9. @Spinner I have POTS secondary to Joint Hypermobility Syndrome. I have a lot of joint and muscle pain, and hot baths are very helpful im that respect, although they do temporarily worsen my POTS symptoms. I don't do well in cold temperatures. My muscles go into spasm and it takes me a very long time to get warm again. I guess we're all different.
  10. The more I think about it the more I think it might be a sudden drop in blood pressure when I get out of the pool. The water applies pressure to my body when I am upright, kind of like a giant compression body suit. As soon as I get out of the water that compression is gone and my body has to work very hard to cope with the transition, and that's on top of coping with a temperature change (warm water to cooler air) fatigue (having to work harder to move on land than in water) and trying to keep my balance walking with a stick on the wet poolside floor. My POTS isn't really under control at the moment. I'm not on any drugs, just fluids and more salt in my food. My POTS nurse wants me to exercise more to improve my symptoms but I think swimming is not the best choice of exercise for me as it just makes the symptoms so much worse.
  11. Thanks for the replies. Apart from a slight difficulty in breathing (which I get in high humidity) I felt great when I was in the water. It was only when I got out that I started to feel very ill. I have hot baths to help with the joint pain and whilst they do flare up my POTS symtoms sometimes, they do not affect me in the same way. The bath water is hotter and I can stay in there for longer than 30 minutes so I don't think it was just the temperature of the water, although that may have been a factor.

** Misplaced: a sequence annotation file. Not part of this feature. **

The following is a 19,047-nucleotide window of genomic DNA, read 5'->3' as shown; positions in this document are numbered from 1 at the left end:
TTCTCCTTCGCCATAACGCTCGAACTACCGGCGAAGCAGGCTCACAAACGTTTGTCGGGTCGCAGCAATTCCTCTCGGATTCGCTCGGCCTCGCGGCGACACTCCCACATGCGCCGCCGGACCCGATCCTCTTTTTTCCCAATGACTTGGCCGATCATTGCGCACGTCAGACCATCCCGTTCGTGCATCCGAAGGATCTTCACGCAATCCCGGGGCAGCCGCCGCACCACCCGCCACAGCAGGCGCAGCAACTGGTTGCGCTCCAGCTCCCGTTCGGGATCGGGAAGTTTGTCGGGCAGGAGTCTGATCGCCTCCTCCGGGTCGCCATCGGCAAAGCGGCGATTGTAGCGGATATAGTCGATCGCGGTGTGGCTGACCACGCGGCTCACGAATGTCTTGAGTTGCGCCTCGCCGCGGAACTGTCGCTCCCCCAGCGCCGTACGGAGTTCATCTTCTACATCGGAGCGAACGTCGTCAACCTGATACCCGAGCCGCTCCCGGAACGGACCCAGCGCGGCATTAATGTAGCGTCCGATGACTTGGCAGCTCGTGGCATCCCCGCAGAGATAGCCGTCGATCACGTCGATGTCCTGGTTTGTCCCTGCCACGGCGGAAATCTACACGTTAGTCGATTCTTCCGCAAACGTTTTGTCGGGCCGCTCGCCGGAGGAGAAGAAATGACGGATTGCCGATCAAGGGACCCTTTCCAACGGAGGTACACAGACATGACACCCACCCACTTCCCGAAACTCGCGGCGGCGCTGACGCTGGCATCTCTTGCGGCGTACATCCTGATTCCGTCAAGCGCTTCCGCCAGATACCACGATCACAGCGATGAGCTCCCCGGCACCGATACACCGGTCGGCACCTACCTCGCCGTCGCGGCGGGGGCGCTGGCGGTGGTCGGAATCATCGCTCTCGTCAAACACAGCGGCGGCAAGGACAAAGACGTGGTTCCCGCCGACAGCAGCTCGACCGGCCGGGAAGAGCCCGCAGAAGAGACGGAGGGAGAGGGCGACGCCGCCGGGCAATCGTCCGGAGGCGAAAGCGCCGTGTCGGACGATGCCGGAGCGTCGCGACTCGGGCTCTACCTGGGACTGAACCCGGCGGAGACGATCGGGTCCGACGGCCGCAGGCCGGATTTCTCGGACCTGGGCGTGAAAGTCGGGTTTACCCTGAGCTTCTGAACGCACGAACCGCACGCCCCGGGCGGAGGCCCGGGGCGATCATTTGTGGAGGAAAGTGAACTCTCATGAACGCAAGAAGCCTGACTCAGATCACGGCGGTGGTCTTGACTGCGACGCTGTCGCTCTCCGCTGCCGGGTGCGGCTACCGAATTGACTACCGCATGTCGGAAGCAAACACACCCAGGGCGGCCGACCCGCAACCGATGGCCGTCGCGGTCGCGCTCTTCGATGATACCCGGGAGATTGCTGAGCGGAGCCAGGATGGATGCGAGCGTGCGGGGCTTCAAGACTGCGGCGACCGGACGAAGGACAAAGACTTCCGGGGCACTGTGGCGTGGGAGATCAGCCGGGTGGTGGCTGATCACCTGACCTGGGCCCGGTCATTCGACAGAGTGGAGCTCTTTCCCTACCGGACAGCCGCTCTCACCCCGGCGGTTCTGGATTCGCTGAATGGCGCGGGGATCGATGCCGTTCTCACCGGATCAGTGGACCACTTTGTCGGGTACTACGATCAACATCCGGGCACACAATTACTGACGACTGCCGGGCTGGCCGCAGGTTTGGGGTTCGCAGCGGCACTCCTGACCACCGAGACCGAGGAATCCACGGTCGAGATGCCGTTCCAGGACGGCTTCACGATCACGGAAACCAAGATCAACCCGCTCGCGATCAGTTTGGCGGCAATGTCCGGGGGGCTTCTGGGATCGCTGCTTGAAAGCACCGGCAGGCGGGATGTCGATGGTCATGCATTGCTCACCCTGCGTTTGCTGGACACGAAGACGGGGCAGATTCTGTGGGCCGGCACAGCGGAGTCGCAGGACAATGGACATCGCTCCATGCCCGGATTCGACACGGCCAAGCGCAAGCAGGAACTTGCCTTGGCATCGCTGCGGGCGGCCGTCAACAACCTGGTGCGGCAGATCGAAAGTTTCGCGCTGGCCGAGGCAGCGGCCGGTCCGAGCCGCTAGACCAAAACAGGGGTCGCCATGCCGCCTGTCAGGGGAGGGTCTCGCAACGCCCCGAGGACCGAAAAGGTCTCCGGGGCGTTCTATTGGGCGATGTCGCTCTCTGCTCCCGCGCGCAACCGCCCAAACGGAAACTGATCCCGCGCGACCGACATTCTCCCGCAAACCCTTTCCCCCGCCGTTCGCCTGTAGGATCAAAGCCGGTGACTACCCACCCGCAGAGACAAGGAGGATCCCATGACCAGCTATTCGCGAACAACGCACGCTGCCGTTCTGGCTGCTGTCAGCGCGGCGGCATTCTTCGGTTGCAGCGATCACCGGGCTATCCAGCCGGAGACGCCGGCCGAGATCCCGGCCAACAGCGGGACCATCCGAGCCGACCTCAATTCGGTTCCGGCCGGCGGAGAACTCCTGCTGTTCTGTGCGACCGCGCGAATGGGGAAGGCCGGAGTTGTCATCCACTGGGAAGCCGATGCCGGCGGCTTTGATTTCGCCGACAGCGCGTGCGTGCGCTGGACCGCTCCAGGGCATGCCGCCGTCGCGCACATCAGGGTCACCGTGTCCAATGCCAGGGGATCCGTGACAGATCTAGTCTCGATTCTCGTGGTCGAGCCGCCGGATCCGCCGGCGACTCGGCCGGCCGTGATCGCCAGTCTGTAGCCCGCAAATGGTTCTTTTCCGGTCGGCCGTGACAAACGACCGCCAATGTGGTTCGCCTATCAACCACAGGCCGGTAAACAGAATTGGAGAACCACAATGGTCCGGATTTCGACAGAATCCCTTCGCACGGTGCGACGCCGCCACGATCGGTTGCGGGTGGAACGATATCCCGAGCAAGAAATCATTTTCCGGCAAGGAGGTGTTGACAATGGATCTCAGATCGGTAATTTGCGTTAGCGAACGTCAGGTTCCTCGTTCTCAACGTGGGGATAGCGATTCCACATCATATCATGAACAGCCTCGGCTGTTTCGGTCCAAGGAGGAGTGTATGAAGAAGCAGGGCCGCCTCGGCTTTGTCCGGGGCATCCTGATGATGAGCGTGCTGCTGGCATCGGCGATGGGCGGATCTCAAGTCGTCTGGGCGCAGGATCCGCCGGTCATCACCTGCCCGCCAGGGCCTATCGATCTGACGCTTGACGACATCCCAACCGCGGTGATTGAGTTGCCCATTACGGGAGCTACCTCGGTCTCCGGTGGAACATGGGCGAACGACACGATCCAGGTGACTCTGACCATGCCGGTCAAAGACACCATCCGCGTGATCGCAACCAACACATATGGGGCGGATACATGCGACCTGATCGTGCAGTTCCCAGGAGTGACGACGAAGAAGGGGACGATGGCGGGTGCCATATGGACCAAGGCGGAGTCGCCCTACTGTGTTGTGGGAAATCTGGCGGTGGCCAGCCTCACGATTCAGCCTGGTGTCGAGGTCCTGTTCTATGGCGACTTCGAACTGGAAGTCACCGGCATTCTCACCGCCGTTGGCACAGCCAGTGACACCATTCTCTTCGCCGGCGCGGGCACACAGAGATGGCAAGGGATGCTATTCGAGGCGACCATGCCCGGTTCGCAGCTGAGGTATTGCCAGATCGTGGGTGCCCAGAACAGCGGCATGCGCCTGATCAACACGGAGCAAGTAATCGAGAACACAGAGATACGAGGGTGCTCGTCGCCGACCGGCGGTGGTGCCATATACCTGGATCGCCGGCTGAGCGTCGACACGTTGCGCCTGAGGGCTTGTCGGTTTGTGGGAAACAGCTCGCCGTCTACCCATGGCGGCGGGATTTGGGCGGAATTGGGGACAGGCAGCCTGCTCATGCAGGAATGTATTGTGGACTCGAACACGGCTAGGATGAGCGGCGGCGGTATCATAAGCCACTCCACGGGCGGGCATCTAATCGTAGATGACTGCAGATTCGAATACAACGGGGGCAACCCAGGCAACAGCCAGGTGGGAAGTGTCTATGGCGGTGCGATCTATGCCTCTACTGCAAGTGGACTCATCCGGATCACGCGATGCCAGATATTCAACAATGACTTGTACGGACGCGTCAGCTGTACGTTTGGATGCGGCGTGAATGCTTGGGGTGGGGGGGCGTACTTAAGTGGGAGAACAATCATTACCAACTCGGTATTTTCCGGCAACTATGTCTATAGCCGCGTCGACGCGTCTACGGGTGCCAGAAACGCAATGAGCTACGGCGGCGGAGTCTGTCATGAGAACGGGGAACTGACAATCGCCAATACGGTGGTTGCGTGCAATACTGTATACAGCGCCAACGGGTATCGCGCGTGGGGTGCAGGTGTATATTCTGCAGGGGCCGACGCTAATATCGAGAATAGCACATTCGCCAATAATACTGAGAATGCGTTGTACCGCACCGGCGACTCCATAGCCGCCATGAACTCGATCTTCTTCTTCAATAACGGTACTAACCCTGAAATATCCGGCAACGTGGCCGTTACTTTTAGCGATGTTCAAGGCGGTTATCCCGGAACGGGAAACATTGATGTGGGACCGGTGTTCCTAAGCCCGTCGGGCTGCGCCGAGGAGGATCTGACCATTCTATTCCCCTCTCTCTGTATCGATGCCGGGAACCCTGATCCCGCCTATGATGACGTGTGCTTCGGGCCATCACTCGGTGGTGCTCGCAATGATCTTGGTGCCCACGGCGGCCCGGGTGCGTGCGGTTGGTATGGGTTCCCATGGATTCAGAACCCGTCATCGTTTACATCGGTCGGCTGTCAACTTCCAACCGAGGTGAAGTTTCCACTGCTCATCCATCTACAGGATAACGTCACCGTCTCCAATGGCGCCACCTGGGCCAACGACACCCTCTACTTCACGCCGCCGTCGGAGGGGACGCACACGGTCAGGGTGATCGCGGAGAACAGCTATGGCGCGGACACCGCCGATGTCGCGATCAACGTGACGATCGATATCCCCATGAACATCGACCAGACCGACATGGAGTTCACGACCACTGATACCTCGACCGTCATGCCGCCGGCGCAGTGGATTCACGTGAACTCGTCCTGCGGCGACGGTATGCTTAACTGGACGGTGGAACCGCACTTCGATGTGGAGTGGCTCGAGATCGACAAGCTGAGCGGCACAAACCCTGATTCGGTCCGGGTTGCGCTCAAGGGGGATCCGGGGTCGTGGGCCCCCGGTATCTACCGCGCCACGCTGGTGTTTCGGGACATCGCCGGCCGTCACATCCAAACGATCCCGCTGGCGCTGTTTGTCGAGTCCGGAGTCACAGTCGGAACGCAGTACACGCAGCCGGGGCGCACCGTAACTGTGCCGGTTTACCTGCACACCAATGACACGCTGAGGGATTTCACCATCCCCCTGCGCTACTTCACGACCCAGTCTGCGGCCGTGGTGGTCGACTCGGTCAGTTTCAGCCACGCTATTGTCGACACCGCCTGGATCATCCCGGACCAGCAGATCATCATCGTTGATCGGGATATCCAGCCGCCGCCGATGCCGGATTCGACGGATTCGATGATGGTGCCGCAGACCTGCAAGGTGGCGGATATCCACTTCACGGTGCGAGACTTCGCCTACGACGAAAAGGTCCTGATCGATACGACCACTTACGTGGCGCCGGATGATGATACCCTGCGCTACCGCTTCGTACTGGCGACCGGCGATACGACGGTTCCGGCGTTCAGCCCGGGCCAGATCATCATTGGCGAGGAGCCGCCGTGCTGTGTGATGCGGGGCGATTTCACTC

12. I can't exercise either. Walking makes my joint pain flare up, cycling kills my knee, I can't do a recumbent bike because of my hips and swimming puts me in bed for two days. It is frustrating because I want to improve my strength and fitness but it only makes things worse. I feel like I'm in a catch 22 because everyone says I must exercise to get better but every time I try I end up being able to do less than before. One thing I have started doing it Pilates with a private instructor. I am able to do some of the level 1 exercises and it doesn't affect me like other forms of exercise. I am lucky to have a great instructor who is also a physio and she adapts any exercises that I struggle with. It does make me feel a little light headed sometimes as it's all done on the floor but last time I used a wedge so I was more uprigth and that felt better for me. Maybe it's something you could look into?